Happy gluten free living to all my allergic and intolerant peeps out there!

 

Riverbanks Petting Zoo

By Tina Michelle Cameron

As many of you know if you read my posts or are friends with me on Facebook, I am a weekly volunteer at Riverbanks Zoo in the Farm area, Zebra/Ostrich and the Education Center. I have been there almost two years and it is the highlight of my week on Tuesday mornings. It is physically demanding, especially in this heat, but I absolutely love it. I am tired, sore and smelly when I come home, but it is a good kind of tired, soreness and well, not so good smell.

IMG_1550  If any of you have been to the zoo since January, you may have noticed that the ponies are gone. They are now living on farms and having a great retirement. I have a great friend, Darlene, whose daughters’ horse is at the same stable and so I get regular pictures and updates on them. What is now in the place of the pony rides is a brand-new petting zoo that just recently opened about two weeks ago. We have several chickens in a coop, three baby piggies and as of right now, 19 baby goats that are absolutely precious and growing like weeds. There will be 11 more baby goats coming soon.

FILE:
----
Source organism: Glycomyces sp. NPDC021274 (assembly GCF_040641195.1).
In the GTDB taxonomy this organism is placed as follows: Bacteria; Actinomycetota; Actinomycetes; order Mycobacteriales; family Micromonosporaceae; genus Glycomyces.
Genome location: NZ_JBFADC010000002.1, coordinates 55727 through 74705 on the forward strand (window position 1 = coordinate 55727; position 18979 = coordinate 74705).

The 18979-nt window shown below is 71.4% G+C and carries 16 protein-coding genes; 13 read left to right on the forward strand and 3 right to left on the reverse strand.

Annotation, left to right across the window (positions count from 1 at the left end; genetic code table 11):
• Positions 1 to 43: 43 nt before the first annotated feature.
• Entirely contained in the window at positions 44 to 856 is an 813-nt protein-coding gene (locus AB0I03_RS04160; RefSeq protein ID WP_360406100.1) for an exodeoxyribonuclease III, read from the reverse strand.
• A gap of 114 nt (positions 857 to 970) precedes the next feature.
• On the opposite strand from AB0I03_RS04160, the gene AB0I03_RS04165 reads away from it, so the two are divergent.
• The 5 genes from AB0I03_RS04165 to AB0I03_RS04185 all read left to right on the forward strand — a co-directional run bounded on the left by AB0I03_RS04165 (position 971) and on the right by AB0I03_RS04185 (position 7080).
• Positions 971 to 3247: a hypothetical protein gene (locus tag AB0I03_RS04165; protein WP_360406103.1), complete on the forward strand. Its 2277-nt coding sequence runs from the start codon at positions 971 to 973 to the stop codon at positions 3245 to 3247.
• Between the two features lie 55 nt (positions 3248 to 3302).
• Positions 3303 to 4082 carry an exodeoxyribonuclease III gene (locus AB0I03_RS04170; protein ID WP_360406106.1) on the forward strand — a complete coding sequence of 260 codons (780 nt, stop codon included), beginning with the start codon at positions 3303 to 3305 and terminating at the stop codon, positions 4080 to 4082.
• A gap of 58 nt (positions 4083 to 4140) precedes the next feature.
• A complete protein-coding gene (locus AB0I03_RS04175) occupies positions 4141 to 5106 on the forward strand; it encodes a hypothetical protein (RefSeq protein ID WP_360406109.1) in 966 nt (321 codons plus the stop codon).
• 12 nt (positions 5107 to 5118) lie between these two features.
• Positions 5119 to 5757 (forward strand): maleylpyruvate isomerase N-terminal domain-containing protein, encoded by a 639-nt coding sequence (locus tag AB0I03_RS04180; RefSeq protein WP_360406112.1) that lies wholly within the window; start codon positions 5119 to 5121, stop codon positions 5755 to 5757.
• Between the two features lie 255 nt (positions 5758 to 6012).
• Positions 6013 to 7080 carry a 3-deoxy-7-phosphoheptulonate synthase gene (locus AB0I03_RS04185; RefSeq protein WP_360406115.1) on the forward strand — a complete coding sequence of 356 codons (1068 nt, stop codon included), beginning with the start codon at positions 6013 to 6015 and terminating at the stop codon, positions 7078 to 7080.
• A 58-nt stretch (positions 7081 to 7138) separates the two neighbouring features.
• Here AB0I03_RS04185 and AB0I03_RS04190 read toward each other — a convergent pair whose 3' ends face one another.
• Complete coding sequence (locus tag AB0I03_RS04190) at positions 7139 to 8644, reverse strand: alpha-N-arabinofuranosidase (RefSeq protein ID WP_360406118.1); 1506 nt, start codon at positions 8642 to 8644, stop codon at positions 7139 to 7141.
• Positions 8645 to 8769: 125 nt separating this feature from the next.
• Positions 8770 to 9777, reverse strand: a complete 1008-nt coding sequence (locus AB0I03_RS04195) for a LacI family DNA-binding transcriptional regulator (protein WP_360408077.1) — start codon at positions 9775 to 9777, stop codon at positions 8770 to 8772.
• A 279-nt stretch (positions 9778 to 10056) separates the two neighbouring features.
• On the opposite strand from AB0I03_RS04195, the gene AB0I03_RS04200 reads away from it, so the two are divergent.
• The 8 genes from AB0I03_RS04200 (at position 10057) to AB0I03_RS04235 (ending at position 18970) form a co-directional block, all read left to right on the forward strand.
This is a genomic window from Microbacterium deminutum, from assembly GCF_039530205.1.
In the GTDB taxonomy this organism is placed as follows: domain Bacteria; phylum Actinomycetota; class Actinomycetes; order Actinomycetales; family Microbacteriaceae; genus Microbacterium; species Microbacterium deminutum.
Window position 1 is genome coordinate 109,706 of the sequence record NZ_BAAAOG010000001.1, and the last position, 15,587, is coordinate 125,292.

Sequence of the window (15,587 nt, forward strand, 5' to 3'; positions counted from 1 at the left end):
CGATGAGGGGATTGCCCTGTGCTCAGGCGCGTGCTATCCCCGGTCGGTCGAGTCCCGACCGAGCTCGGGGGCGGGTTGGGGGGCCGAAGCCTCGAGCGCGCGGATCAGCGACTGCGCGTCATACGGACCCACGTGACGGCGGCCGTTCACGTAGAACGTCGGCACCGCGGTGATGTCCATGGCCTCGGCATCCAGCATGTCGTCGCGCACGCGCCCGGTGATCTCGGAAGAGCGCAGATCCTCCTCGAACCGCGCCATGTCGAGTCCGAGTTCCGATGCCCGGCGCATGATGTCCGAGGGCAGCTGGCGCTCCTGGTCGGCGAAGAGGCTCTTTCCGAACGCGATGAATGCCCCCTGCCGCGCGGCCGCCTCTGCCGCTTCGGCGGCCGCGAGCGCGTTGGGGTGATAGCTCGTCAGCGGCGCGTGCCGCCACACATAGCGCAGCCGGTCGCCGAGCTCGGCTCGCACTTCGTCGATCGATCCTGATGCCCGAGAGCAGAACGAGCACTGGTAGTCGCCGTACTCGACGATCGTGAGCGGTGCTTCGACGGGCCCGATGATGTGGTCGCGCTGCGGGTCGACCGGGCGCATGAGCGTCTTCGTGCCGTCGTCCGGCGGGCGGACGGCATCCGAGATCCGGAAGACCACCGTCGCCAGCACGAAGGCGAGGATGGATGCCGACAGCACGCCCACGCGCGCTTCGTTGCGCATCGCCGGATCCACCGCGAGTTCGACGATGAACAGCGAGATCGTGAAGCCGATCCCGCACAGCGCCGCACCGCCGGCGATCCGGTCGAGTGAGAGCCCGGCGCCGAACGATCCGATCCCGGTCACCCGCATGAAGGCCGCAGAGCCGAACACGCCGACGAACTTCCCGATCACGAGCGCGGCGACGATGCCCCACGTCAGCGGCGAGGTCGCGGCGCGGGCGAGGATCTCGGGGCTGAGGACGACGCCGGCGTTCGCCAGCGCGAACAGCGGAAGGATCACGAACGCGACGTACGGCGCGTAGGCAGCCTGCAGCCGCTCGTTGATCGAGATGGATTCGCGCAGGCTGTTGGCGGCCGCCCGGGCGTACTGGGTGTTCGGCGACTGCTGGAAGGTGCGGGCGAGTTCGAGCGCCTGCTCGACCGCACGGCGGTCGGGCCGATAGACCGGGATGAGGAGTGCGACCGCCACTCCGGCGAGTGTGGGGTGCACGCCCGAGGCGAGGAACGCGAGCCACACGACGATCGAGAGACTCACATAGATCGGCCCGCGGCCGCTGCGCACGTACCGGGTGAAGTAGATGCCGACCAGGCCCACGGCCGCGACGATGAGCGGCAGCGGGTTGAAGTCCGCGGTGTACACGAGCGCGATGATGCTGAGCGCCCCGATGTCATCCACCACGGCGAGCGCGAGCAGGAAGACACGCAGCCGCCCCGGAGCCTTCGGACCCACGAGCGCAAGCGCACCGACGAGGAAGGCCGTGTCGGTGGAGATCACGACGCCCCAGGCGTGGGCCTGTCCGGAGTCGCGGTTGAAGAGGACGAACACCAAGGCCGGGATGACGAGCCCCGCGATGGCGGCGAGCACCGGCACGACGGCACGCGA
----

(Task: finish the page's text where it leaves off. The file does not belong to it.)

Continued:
We have a few different types of goats; They are a Nigerian Dwarf, American Lamancha, Saanen and then one Nubian, whose name is Mike. He is my favorite new baby.  He absolutely loves people, being petted and getting attention. He is the only one that is going to be big like the other 3 goats at the Farm. 

If you are a zoo member, you get admission to it, but you can buy treats to give the goats, brush and pet them and watch them be fed by our wonderful zookeepers. The entire petting zoo is ADA compliant and I got to meet a wonderful little boy and his mom yesterday who was not able to run around like the other children, so I picked up Mike, so this sweet child could pet him. It was his first experience in petting a baby goat and it made my day.

Please come out and check out our new petting zoo. The kids are sure to love it and the parents as well. Enjoy the pictures. Mike is the one with the long floppy ears.

 

One Year after Diagnosis

By Lisa Baker

Hi everyone.  Hope everyone is doing well and enjoying the weather.  As I sit down to write my blog post I realize it has now been one year since we got Mom’s diagnosis of dementia.  None of us could have even imagined all that we have gone through.  Sometimes it seems as if it could be a bad dream.  But it isn’t.

Dementia can be so very complex and so very different for each person.  So please know that I am in no way an expert on the subject. I can only tell you things we have experienced and things we have learned along the way.

If you think about everything we have experienced in one year, lots of patients and their families go through this sometimes for years before their loved one passes away.

Can you imagine living for years with dementia?  Many families can’t afford help to care for their loved one.  So they do the best they can everyday, twenty four hours with no or very little help.  Let that thought sink in for a while.